All three films end with an impending sense of doom. In The Obscure Object of Desire an apocalyptic explosion literally engulfs the whole screen as the consumerist society of spectacle and simulacrum goes into flames. Surrealism then veers towards deteriorating into an art-form simply meant to shock the bourgeoisie or worse still degenerate into a destructive and anarchic response to the strategies of containment. In The Phantom of Liberty Bunuel literally visualizes Breton's dictum "The simplest surreal act consists of dashing down into the street, pistol in hand and firing blindly". (Clip POL 2(1) 11.52-13.35). The serial shooting provides a fissure where Bunuel's surreal encounter threatens to degrade into an abstract and anarchic non-conformism. Bunuel comes close to advocating what Papanikolas designates as the groups 'anarchoindividualism'. The carnivalesque inversion then has apocalyptic resonances as well. Purely at the level of form too, the continuous incorporation of diverse elements in a non-symmetrical assemblage and the manipulation of time, space and mis-en-scene to pervert the logic of narrative continuity leads to obscurantism. In that sense, Bunuel represents an "anti-bourgeois form of libertarianism" (Moi 177).
However it is this very 'obscurantism' that is at the centre of Bunuel's revolt. In his autobiography titled My Last Sigh he insists
The principle weapon was not guns, of course, it was scandal. Scandal was a potent agent of revelation, capable of exposing such social crimes as exploitation of one man by another, colonial imperialism, religious tyranny- in sum, all the secret and odious underpinnings of a system that had to be destroyed. (Bunuel 107).

The subversive, Bunuels films seem to insist, cannot be inscribed in common Cinematic Language. The incoherent 'anti-form' actually arouses the cognitive faculty of the audience by frustrating the consumption of the film as a whole. Bunuel's films destabilize relationships between viewer and film, aesthetic and commercial, spectator and object, the self and the world and it is this lack of evolutionary coherence which forces us to accept an open ended text. These 'writerly' texts, marked by indeterminacy, function as communicative acts which initiate a dialogue with the reader/spectator who is "no longer a consumer but a producer of the text" (Barthes 6) and can reconstruct them in infinite ways .Where are the six characters walking on the road going? What are they doing? Will they reach their destination? These are questions the audience must answer for themselves.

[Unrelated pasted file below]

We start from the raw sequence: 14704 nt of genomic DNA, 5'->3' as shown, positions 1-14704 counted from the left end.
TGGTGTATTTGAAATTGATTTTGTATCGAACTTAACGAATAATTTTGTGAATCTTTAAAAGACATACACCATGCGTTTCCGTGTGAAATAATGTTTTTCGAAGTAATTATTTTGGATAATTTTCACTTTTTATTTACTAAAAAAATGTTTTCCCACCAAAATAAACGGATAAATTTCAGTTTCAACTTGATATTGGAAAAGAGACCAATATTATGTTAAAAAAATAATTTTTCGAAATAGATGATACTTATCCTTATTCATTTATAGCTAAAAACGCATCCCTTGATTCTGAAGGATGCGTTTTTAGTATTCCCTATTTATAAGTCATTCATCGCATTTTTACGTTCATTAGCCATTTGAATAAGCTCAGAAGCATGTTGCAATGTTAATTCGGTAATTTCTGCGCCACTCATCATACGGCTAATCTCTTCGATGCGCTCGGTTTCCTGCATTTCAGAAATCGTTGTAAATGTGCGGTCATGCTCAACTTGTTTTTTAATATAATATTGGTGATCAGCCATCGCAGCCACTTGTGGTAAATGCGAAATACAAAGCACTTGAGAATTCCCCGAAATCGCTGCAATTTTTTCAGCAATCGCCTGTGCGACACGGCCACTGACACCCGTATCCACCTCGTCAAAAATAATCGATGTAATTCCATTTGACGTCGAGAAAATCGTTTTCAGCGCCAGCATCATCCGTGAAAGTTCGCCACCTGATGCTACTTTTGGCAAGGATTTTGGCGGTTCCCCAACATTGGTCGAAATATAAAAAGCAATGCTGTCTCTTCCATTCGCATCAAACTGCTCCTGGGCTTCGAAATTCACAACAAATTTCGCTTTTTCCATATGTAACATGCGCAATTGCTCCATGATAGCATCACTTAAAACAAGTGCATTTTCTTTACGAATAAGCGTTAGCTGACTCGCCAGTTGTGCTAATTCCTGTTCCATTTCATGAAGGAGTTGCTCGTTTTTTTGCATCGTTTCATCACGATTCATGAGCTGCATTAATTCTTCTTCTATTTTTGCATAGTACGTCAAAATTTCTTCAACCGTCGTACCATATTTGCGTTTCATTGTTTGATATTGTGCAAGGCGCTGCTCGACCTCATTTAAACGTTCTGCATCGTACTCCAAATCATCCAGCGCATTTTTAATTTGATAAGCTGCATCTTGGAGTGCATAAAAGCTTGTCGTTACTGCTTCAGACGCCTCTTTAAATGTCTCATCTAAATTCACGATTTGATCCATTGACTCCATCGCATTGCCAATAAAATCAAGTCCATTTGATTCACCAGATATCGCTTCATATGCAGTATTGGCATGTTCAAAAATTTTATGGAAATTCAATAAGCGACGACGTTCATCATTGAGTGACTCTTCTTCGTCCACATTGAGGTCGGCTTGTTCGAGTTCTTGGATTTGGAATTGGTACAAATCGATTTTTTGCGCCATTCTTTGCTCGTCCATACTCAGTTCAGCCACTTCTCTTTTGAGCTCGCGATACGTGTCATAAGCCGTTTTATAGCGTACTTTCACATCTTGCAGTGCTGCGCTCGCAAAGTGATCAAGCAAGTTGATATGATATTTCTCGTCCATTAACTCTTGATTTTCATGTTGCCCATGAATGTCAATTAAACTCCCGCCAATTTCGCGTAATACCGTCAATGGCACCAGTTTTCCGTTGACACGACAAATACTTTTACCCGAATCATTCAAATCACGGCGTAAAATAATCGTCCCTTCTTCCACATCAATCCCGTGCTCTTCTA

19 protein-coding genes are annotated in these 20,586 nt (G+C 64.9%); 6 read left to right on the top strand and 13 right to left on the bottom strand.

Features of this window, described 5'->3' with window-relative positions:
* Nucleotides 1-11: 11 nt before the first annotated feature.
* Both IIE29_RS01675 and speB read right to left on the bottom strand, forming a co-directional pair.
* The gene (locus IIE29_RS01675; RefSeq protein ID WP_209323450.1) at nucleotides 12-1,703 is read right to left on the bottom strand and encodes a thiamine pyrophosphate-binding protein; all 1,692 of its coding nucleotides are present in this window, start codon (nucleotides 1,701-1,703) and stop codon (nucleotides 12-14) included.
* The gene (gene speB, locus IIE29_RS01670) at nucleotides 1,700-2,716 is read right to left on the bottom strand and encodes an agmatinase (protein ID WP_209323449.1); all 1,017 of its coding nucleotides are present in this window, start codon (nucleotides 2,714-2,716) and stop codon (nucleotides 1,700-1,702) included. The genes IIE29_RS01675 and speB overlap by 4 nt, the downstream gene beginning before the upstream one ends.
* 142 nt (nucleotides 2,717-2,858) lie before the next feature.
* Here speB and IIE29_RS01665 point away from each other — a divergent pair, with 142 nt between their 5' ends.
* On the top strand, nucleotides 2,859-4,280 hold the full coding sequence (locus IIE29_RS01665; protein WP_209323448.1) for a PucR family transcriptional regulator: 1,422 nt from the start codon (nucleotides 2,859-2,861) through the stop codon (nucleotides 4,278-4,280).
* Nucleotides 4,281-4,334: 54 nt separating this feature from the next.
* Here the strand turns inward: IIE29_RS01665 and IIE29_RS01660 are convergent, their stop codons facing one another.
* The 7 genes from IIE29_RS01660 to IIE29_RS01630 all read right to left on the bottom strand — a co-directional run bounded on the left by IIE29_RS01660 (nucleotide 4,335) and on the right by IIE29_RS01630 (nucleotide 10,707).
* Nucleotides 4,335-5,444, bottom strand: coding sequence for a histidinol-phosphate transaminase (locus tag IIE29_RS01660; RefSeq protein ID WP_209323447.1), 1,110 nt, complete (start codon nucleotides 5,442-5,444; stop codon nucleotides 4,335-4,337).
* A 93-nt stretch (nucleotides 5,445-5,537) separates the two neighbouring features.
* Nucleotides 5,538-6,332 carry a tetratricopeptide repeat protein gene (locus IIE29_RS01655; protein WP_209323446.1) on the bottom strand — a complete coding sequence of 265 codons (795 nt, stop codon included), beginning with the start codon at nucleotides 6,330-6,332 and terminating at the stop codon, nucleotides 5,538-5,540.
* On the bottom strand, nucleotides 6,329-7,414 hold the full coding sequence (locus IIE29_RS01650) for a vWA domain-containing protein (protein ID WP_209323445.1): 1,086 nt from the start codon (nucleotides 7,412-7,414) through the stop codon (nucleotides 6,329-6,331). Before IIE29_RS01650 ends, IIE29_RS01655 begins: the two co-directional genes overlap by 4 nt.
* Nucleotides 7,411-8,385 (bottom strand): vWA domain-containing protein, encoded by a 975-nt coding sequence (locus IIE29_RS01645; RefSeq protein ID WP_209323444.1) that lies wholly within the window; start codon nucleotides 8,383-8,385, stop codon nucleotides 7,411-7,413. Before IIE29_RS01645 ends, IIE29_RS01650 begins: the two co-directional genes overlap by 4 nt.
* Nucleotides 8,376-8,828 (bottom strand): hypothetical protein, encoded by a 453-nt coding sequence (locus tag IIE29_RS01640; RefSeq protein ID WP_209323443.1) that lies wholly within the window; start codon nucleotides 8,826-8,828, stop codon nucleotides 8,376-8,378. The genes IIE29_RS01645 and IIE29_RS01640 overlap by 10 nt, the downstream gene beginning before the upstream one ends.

Bunuel can be credited with successfully espousing an assault on bourgeois order by his landmark aesthetic and cinematic innovations, the fashioning of a new space of social exchange and destabilizing the divide between the public and the private, aesthetic and commercial. The incorporation of the realm of dreams within the Cinematic medium allows the auteur to escape any censoring mechanism. Utilizing sardonic humor and surreal imagery his films lend a death-blow to notions of bourgeois stability, exposing the bourgeoisie as a decadent class, anti-thetical to human liberation. In his hands, Cinema figures as entertainment, art and the agent of ideological praxis. He counters established power and develops a vocabulary of his own to break away from standardized cinematic practices which are reassuring for the audience. His bourgeois trilogy bespeaks the energies of avant-garde innovation, an enthusiastic embrace of ambiguity and a post-modern distrust of the master-narrative thereby recreating the cinematic edifice to provide the most fitting rendition of the twentieth century experience of 'modernity'.

Works cited

Althusser, Louis. Lenin, Philosophy and Other Essays. Trans. Ben Brewster. New York:
Monthly Review Press, 2001.
Barthes, Roland. S/Z. Trans. Richard Miller. New York: Hill and Wang, 1974.
Benjamin, Walter. "Theses on the Philosophy of History," Illuminations: Essays and Reflections. New York: Schocken, 1969 ,pp. 253-264.
Berman, Mashall. All That is Solid Melts into Air. New York: Viking Penguin, 1988.
Breton, Andre. What is Surrealism? 1936. Trans. David Gascoyne. New York: Haskell
House, 1974.
--- Trans. Richard Seaver and Helen R. Lane. Manifestoes of Surrealism. Ann Arbor: U
of Michican Press, 1969.
Bunuel, Luis. My Last Sigh. Alfred A. Knopf: New York, 1983.
Burch, Noel. Theory of Film Practice. Trans. Helen R. Lane. New York: Praeger, 1973.
Cook, David A. A History of Narrative Film. New York:W W Norton & Co Ltd, 1996.
Deleuze, Gilles, Felix Guattari. A Thousand Plateaus: Capitalism and Schizophrenia.
Minnesota: University of Minnesota Press, 1987.
Deleuze, Gilles. Cinema 1: The Movement-Image. Trans. Hugh Tomlinson and Barbara
Habberjam. New York: Continuum, 1986.
---. Cinema 2: The Time Image. Trans. Hugh Tomlinson and Robert Galeta. London: The
Athlone Press,1989.
Derrida, Jacques. Acts of Literature. New York: Routledge, 1992.
Foucault, Michel. 'Of Other Spaces'. Diacritics. Spring 1986: 22-7.
---. The History of Sexuality: An Introduction. New York: Vintage Books, 1978.
Fuentes, Carlos. Casa Con dos puertas. Mexico: Joaquin Mortiz, 1940. p. 214.
Kinder, Marshall. 'The Tyranny of Convention in The Phantom of Liberty'. Film Quarterly, Vol. 28, No. 4, Summer 1975, pp. 20-25.
Kovacs, Katherine Singer. 'Louis Bunuel and Pierre Louys: Two Visions of Obscure
Objects'. Cinema Journal, Vol. 19, No.1, Autumn 1979, pp.86-98.
Mulvey, Laura. "Visual Pleasures and Narrative Cinema". Visual and Other Pleasures.
Bloomington: Indiana University Press, 1989.
Irigaray, Luce. This Sex Which Is Not One. Trans. Catherine Martin. New York: Cornell
University Press, 1985.
Taranger, Mary-Claude."Le dialogue intercultural chez Bunuel: les films francais et
l'hispanité ".Bunuel: The Transcultural Imaginary. Ed. Gaston Lillo. Ottawa: Ottawa UP, 2003.
Terdiman, Richard. Discourse/ Counter-Discourse: The Theory and Practice of Symbolic
Resistance in Nineteenth Century France. London: Cornell UP,1985.